IRO Insights – Contingency Planning

by Bryan Downer, Community Enrichment Center, AATC IRO Chair

We sometimes forget that as independent rental owners we are small business owners. We are entrepreneurs and, many of us, are sole proprietors.  We like being our own boss (don’t tell my wife). We put the “I” in independent rental owner.

A recent study by international business consulting firm Sage North America found that 43% of small business owners (that’s us) have not taken a vacation in more than five years! Sole proprietors gave the following reasons for not taking time away:

  • You’re not there when your clients need you;
  • You’re not available when an emergency happens;
  • You could miss out on a new opportunity;
  • Extra money is going into the business not towards vacations/time away; and
  • Even more work will be waiting when you return.

As business owners, our clients (renters) are a 24-7 responsibility.  Fire, hail-storms, floods, power outages, hurricanes, and other natural disaster and emergencies uniquely impact our livelihoods. If we have vacant units, it is imperative that we follow-up on all leads.  Mortgages, taxes, maintenance, and insurance, who has “extra money”?  If you own rental property, there is always work to do.

While we all agree with the above statements, most of us take time off, all of us get sick, need a break, have family commitments, and have hobbies and outside interests beyond our rental housing portfolio.

Our December IRO meeting featured a roundtable discussion about ways we can manage planned and unplanned absences from our properties.  I appreciate each IRO that attended and shared their thoughts and insights.

Following are some best practice and tips that were shared:

  • Make a list of important personal and business documents and procedures. This list should include electronic usernames and passwords, phone passwords, bank accounts, investors/partners, vehicles, insurance (personal and business), property portfolio details, etc.
  • Legal: make sure that your spouse or someone your trust has Power of Attorney in case you are unavailable or incapacitated.  Have a “Last Will & Testament” that clearly and precisely delineates to whom each of your assets will transfer upon your death.
  • Get a lock box at your bank and place the above list and other important documents in it.
  • Emergency Contacts have a list of emergency contacts (spouse, children, etc.)  with their personal and work phone numbers and email addresses.  Keep this on your phone, in your wallet, in your purse, and in your lockbox.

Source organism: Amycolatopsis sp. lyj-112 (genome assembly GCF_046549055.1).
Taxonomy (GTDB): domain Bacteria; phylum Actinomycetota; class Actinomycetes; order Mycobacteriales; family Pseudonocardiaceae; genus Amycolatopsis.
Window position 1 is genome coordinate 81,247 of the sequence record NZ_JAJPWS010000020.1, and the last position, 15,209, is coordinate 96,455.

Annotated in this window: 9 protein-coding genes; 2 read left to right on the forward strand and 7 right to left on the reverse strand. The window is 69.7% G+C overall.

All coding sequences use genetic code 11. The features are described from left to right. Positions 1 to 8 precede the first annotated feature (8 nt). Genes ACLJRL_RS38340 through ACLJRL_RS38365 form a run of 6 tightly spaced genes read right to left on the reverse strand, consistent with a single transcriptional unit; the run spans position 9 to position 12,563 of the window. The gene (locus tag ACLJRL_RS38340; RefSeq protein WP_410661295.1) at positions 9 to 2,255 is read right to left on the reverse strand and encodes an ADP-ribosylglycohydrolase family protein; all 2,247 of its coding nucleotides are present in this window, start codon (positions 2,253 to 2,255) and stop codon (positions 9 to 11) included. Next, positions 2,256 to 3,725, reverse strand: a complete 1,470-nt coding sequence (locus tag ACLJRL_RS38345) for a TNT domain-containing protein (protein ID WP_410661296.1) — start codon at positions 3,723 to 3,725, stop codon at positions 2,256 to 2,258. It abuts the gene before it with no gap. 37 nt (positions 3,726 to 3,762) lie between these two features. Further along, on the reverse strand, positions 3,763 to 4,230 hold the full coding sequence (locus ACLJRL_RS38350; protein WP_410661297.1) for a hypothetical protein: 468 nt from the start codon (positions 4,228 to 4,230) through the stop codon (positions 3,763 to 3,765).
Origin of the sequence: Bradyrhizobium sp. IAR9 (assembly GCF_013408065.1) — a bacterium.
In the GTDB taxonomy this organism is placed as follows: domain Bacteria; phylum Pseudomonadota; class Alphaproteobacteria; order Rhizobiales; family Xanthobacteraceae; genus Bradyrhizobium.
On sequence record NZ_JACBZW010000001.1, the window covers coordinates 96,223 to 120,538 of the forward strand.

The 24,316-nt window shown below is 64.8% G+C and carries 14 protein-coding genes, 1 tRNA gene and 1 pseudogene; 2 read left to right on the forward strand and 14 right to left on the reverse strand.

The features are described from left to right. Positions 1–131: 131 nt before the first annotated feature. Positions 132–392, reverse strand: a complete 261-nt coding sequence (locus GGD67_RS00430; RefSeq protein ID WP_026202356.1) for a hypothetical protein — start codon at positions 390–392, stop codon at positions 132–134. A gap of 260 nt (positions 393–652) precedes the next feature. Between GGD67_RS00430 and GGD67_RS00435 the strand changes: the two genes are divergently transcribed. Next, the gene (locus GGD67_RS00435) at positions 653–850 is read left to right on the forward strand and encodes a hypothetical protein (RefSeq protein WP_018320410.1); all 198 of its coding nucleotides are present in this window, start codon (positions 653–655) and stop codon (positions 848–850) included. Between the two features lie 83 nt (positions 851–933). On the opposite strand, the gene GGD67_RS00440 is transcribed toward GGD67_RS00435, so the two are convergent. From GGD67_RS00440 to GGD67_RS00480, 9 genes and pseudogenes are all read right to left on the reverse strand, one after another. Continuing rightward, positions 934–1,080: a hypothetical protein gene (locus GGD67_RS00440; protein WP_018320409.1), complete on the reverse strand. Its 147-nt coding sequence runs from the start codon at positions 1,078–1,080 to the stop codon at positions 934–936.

• Make sure that your family and close business associates (accountant, attorney, partners, fellow property owners, etc.) have your phone number and email.
  • Make sure your computer files are accessible in case of an emergency. Backup everything to the cloud.  Ensure that you can access your electronic files anywhere, any time.
  • Tenant information: ensure that you have electronic and paper copies of all leases, lease addendums, rental applications, credit, and criminal screening, rent roll, payment records, security deposits, pet information, tenant communications (notices, reminders, maintenance requests status, etc.), maintenance requests, and security deposit depositions.
  • Create an operation manual. Include step by step instructions on how to post rent, pay mortgages, process maintenance/service requests, etc.
  • Suppliers: Create an accessible list of suppliers (plumbers, painters, landscapers, HVAC repair, carpet/flooring, electrical, minor carpentry, foundations, etc.).
  • Maintenance Supply Accounts: Ensure that your emergency contacts know your maintenance supply preferences: Home Depot, Lowes, Teague Lumber, etc.
  • Preventative maintenance schedule. Create a list of periodic, preventative maintenance and providers:  HVAC (coil cleaning & filter replacements), landscape/lawn, gutter cleaning, smoke alarm battery replacements.
  • Consider using a service to take your weekend and after-hours maintenance requests.
  • Consider hiring a property management firm or realtor to assist. Operational and maintenance issues can be time-consuming. Everyone’s skills, portfolio, and life circumstances are unique.  Retaining a firm to handle maintenance and manage tenants is always an option.

This list is not exclusive nor exhaustive.  My hope is that it will give you a place to start and some things to think about.

Finally, get to know your fellow AATC IRO members. We are a great resource for each other.  We can sympathize with your crazy tenant stories and cover your maintenance calls if you need a vacation.  If you need contact information for an AATC member, email Perry Pillow at ppillow@aatcnet.org or call him at (817) 616-0354.